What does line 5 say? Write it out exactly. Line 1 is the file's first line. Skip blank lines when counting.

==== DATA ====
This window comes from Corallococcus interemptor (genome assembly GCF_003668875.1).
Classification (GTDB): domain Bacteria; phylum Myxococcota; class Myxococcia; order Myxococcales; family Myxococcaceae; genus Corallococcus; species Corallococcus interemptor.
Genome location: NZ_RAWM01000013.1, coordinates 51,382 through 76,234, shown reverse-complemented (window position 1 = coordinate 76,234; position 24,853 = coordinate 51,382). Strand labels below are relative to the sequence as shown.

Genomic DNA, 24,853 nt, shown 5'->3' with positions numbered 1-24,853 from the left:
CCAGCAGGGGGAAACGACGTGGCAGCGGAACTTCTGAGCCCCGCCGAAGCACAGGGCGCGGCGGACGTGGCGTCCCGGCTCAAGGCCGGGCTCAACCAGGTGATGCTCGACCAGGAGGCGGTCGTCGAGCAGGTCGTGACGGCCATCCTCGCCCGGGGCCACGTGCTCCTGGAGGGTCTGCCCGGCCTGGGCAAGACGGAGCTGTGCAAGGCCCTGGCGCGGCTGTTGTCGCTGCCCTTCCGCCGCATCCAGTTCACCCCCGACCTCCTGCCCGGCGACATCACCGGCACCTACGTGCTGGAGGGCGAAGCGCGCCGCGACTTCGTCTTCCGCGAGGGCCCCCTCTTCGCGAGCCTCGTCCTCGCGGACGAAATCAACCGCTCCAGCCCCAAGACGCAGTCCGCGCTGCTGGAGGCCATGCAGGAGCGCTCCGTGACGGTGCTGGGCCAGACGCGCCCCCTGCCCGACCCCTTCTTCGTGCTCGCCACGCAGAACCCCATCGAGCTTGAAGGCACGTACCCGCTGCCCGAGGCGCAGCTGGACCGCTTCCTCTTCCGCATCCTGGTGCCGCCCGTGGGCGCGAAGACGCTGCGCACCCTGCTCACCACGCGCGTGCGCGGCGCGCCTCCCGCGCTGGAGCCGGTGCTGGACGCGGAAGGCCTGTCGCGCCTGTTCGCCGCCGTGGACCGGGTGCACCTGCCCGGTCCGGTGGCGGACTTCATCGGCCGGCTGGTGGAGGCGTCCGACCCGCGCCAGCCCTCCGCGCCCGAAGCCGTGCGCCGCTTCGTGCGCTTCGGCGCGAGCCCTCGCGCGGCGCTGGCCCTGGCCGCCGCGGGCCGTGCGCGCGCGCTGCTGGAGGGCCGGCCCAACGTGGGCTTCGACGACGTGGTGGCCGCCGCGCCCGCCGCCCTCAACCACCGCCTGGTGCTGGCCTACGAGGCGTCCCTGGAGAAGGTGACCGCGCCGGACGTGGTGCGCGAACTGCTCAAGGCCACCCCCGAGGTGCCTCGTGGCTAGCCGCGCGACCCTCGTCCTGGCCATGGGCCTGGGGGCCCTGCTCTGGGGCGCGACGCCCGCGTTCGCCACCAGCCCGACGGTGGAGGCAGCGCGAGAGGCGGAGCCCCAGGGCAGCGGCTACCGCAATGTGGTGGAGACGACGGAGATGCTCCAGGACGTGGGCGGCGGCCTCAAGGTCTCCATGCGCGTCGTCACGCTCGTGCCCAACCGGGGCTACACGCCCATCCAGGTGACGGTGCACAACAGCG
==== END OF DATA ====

CCAGCAGGGGGAAACGACGTGGCAGCGGAACTTCTGAGCCCCGCCGAAGCACAGGGCGCGGCGGACGTGGCGTCCCGGCTCAAGGCCGGGCTCAACCAGGTGATGCTCGACCAGGAGGCGGTCGTCGAGCAGGTCGTGACGGCCATCCTCGCCCGGGGCCACGTGCTCCTGGAGGGTCTGCCCGGCCTGGGCAAGACGGAGCTGTGCAAGGCCCTGGCGCGGCTGTTGTCGCTGCCCTTCCGCCGCATCCAGTTCACCCCCGACCTCCTGCCCGGCGACATCACCGGCACCTACGTGCTGGAGGGCGAAGCGCGCCGCGACTTCGTCTTCCGCGAGGGCCCCCTCTTCGCGAGCCTCGTCCTCGCGGACGAAATCAACCGCTCCAGCCCCAAGACGCAGTCCGCGCTGCTGGAGGCCATGCAGGAGCGCTCCGTGACGGTGCTGGGCCAGACGCGCCCCCTGCCCGACCCCTTCTTCGTGCTCGCCACGCAGAACCCCATCGAGCTTGAAGGCACGTACCCGCTGCCCGAGGCGCAGCTGGACCGCTTCCTCTTCCGCATCCTGGTGCCGCCCGTGGGCGCGAAGACGCTGCGCACCCTGCTCACCACGCGCGTGCGCGGCGCGCCTCCCGCGCTGGAGCCGGTGCTGGACGCGGAAGGCCTGTCGCGCCTGTTCGCCGCCGTGGACCGGGTGCACCTGCCCGGTCCGGTGGCGGACTTCATCGGCCGGCTGGTGGAGGCGTCCGACCCGCGCCAGCCCTCCGCGCCCGAAGCCGTGCGCCGCTTCGTGCGCTTCGGCGCGAGCCCTCGCGCGGCGCTGGCCCTGGCCGCCGCGGGCCGTGCGCGCGCGCTGCTGGAGGGCCGGCCCAACGTGGGCTTCGACGACGTGGTGGCCGCCGCGCCCGCCGCCCTCAACCACCGCCTGGTGCTGGCCTACGAGGCGTCCCTGGAGAAGGTGACCGCGCCGGACGTGGTGCGCGAACTGCTCAAGGCCACCCCCGAGGTGCCTCGTGGCTAGCCGCGCGACCCTCGTCCTGGCCATGGGCCTGGGGGCCCTGCTCTGGGGCGCGACGCCCGCGTTCGCCACCAGCCCGACGGTGGAGGCAGCGCGAGAGGCGGAGCCCCAGGGCAGCGGCTACCGCAATGTGGTGGAGACGACGGAGATGCTCCAGGACGTGGGCGGCGGCCTCAAGGTCTCCATGCGCGTCGTCACGCTCGTGCCCAACCGGGGCTACACGCCCATCCAGGTGACGGTGCACAACAGCG